Every morning, Rene, a hair salon owner from Gill, Massachusetts, walks across the bridge over the Connecticut River to get breakfast at her favorite place in Turners Falls. “I’ve been coming here for 35 years,” she told me, shouting over the chatter and clatter. “It was the first place I ever had a soft-serve.”
Earl, who moved to Turners (as the locals call it) four years ago, is a regular. “This place is unusual. I’ve been around for 81 years, and I have never seen a place as easy going. All the waitresses are good-looking, too!”
If you drive into town over that bridge from Route 2, you’ll see the familiar signs of a New England mill town: church steeples, rows of multi-story brick blocks, and a stately library. But you’re apt to wonder at the hauntingly quiet 100-foot-wide main drag (called Avenue A), and cry out, “Where is everybody?” Near the bridge, you will see a fifties-looking restaurant surrounded by cars and boasting the faces of customers in every window. Everybody’s at Shady Glen.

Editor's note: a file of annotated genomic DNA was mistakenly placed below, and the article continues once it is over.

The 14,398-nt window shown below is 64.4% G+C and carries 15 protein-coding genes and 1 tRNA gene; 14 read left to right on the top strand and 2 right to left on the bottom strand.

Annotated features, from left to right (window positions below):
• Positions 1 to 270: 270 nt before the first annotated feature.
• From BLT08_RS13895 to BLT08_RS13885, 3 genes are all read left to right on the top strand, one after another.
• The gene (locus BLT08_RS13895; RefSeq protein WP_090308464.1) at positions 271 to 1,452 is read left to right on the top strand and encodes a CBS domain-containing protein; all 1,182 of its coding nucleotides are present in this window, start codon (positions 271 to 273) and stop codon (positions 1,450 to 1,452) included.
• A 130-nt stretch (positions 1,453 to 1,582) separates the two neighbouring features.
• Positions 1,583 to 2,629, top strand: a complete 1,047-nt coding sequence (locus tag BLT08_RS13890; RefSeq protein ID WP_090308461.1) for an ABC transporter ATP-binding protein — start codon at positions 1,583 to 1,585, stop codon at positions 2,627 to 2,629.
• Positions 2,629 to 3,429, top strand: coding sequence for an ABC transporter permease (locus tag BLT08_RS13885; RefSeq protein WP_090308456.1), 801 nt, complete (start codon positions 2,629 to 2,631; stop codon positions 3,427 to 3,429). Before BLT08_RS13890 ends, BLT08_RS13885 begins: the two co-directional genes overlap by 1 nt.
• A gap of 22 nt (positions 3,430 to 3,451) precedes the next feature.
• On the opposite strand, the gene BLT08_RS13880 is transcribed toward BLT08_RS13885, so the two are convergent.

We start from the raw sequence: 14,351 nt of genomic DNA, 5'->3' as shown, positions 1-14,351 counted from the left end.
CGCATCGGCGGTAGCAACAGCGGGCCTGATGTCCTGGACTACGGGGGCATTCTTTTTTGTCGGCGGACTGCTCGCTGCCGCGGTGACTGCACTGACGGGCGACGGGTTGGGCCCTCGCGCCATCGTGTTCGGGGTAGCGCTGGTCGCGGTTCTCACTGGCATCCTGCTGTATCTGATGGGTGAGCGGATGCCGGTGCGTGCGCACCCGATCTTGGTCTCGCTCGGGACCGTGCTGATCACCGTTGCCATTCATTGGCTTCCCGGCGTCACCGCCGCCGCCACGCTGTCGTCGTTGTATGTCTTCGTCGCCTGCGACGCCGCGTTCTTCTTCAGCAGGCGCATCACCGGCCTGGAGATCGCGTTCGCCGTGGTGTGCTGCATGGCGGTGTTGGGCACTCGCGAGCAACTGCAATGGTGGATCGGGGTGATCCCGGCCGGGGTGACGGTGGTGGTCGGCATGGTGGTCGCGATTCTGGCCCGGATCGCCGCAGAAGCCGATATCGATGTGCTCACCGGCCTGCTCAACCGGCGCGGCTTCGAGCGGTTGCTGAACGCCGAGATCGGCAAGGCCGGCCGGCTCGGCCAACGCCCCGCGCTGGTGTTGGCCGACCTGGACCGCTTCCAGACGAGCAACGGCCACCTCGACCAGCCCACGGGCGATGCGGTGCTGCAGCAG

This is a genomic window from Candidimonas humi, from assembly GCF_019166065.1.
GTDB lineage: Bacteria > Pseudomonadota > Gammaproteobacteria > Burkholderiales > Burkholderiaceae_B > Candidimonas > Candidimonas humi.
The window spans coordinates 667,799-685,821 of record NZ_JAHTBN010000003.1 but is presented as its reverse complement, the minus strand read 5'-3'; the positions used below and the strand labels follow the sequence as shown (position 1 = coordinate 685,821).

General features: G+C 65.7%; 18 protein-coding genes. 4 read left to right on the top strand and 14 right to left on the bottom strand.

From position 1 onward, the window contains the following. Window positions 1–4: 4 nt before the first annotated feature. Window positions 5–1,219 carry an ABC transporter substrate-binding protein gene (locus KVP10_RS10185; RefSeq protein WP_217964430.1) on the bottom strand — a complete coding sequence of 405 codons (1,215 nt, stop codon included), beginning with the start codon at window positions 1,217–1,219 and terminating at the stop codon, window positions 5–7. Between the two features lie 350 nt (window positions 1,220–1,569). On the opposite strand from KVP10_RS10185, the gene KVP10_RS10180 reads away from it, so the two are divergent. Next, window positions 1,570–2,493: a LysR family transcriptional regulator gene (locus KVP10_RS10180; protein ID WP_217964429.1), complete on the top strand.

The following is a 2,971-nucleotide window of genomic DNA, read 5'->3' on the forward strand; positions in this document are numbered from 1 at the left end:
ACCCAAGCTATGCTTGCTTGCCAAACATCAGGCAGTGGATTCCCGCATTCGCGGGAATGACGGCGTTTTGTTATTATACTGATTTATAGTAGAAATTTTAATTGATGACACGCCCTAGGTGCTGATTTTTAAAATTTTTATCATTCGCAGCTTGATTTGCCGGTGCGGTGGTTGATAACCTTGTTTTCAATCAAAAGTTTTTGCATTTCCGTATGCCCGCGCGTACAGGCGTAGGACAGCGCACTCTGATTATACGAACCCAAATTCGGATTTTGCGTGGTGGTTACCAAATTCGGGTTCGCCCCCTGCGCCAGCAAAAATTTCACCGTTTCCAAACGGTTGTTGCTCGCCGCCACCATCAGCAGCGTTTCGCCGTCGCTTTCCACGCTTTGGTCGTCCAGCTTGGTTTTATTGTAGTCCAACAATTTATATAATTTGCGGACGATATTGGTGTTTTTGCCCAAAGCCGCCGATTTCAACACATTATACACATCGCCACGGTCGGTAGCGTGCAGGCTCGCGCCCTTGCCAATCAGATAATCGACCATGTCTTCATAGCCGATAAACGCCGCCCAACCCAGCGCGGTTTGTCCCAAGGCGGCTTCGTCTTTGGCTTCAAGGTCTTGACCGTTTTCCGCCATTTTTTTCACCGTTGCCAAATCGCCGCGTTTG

Owner John Carey, now 63 years old, grew up poor in Greenfield. “Before I was eleven, I had a newspaper route. At sixteen, I was paying my dentist bills, I paid for my clothes, and I put away a dollar a week to buy my mother a ton of coal at Christmas. When I was 24 years old, my sister was running this place and sold ice cream and grinders. I decided to help her out. We were partners six months, and then she left. We weren’t doing any business, and we were deep in debt.”
A couple of years later, he married one of his waitresses, Linda Stevens, a Turners native. John remembers the struggle in those early years. “We had to compete with a pizza place on Route 2, where all the teenagers hung out. I would cash up on Sunday night and take $65 a week to live on. I thought I was stealing it, because I owed so much money. Then the pizza place closed, and all the teenagers came over here for burgers and fries: after school, after supper, and after basketball games and dances. We stayed open till 1:00 in the morning then, seven days a week.”